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Game Overview: Furnace, or Burning the Midgame Oil

W. Eric Martin
United States
Apex
North Carolina
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Board Game: Furnace
Ivan Lashin's Furnace is a straightforward game: Acquire cards that allow you to gain coal, iron, and oil, then process them from one material into another or (ideally) from the raw material into money. Build up an extracting and processing engine over four rounds, then see who has the most money.

From gallery of W Eric Martin
Lots of iron with no way to use it...

The information on the cards is straightforward, with you "reading" them from top to bottom, left to right. In the image above, acquire an upgrade token, optionally sell oil for 4 money, optionally spend an upgrade token and coal to upgrade (i.e., flip over) a card in play, optionally sell two coal for 2 money up to two times, acquire two iron, etc.

How do you gain these cards? The first half of each round is an auction in which players take turns placing one of their four bidding tokens — conveniently numbered 1-4 — on one of the available cards, with you being able to bid on a card at most once and with players being unable to place the same number on a card as someone else.

From gallery of W Eric Martin
Shadows obscure the black 2 and 4 tokens on cards 3 and 7

If you place the highest number on a card, you acquire it and can use it once during each of the subsequent production phases; if you bid on a card but didn't acquire it, you use the compensation effect at the top of the card as many times as you bid, so (reading from the top line, left to right) the red player receives one iron, the yellow player two coal, the black player two coal, and finally the red player can convert iron to oil twice while the yellow player can do that up to three times. Cards are placed in order for the auction, so the red player can use the iron acquired on card #2 for the processing on card #7.

The auction in Furnace is brilliantly minimalistic, with each bid mattering and with you having advantages no matter your position in turn order. You can lock in a card as yours by placing your 4 on it — but then the next player knows they can place their 3 on it to get the compensation three times, and late in the game compensation (usually) trumps acquisition since you'll produce with that card only once. That said, if you don't place the 4, someone else might grab the card, which could be the only oil-processing card available that round, so maybe you have to give to get...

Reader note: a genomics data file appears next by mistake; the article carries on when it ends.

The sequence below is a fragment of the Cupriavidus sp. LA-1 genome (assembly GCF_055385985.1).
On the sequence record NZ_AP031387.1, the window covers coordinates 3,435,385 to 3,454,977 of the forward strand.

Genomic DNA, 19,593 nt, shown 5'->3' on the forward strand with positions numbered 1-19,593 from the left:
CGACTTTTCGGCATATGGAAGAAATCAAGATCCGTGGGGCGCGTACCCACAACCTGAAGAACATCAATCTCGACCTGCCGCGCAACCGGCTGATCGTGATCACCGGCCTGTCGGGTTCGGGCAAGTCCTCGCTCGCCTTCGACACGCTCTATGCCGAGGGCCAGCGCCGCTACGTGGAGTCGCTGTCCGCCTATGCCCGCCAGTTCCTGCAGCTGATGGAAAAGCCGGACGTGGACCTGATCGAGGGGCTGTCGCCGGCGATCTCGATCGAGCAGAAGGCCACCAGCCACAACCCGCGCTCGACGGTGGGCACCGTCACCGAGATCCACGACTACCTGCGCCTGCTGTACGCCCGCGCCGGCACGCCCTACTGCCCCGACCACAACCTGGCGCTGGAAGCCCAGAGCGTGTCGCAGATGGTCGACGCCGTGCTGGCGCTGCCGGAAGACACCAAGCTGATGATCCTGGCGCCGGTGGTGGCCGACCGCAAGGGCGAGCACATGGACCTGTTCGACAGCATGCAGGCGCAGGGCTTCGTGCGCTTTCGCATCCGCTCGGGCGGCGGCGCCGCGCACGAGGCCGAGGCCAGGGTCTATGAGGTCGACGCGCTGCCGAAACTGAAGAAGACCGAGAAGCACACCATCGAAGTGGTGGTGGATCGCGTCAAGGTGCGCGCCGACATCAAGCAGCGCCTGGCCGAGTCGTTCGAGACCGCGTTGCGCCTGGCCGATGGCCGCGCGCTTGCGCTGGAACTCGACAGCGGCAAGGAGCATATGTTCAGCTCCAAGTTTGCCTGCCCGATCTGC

You're checking out each person's engine and resources on hand to guess what they want and how they're going to bid and how you can take advantage of that — assuming they do what you'd do if you were them. Sometimes the cards on display force you in a particular direction; if only one processing power for money turns up, then you need to pump out the raw materials to prepare for the next round, ideally shifting up the raw material scale to oil, which returns the most money per unit.

Notice in the image above that the bottom line on each card is grayed out. When cards are placed in auction, you have the compensation effect listed at the top and the basic effect immediately below the image. The greyed-out line shows what you'll get if you upgrade the card, and the image at top shows upgraded cards.

From gallery of W Eric Martin
The end state of a two-player game

Your goal in Furnace is money, so don't think you win by acquiring cards, which is evident in the image above as my opponent added only five cards to his production chain compared to my eleven and his score was one-third larger than mine. (With two players, you use a die to simulate the bids of a dummy third player — a system that works far better than I thought it would. I have an extra 2 bidding token thanks to my unique capitalist power, whereas my opponent can spend coal to produce twice with one of his cards.)

Furnace is all about efficiency, with you not wanting to leave any resources behind where they will count for nothing more than a tie-breaker — and in the second half of each round, you can re-arrange your cards as you wish to co-ordinate the inputs and maximize the outputs. As such, this production phase is the mirror image of the auction phase: no interaction, just head's down calculation to see which arrangement of cards produces the best results. Note in the image above how we've arranged the raw materials above each card to figure out exactly what goes where. You might even forget that others are at the same table...

For more on the capitalist powers, the two-player variant, the dichotomy between the two halves of a round, and the variant that somewhat lessens that dichotomy, check out my video overview of Furnace, which has been released in Russia by original publisher Hobby World and which has been licensed by multiple publishers around the world, with a U.S. release from Arcane Wonders coming in Q2/Q3 2021.

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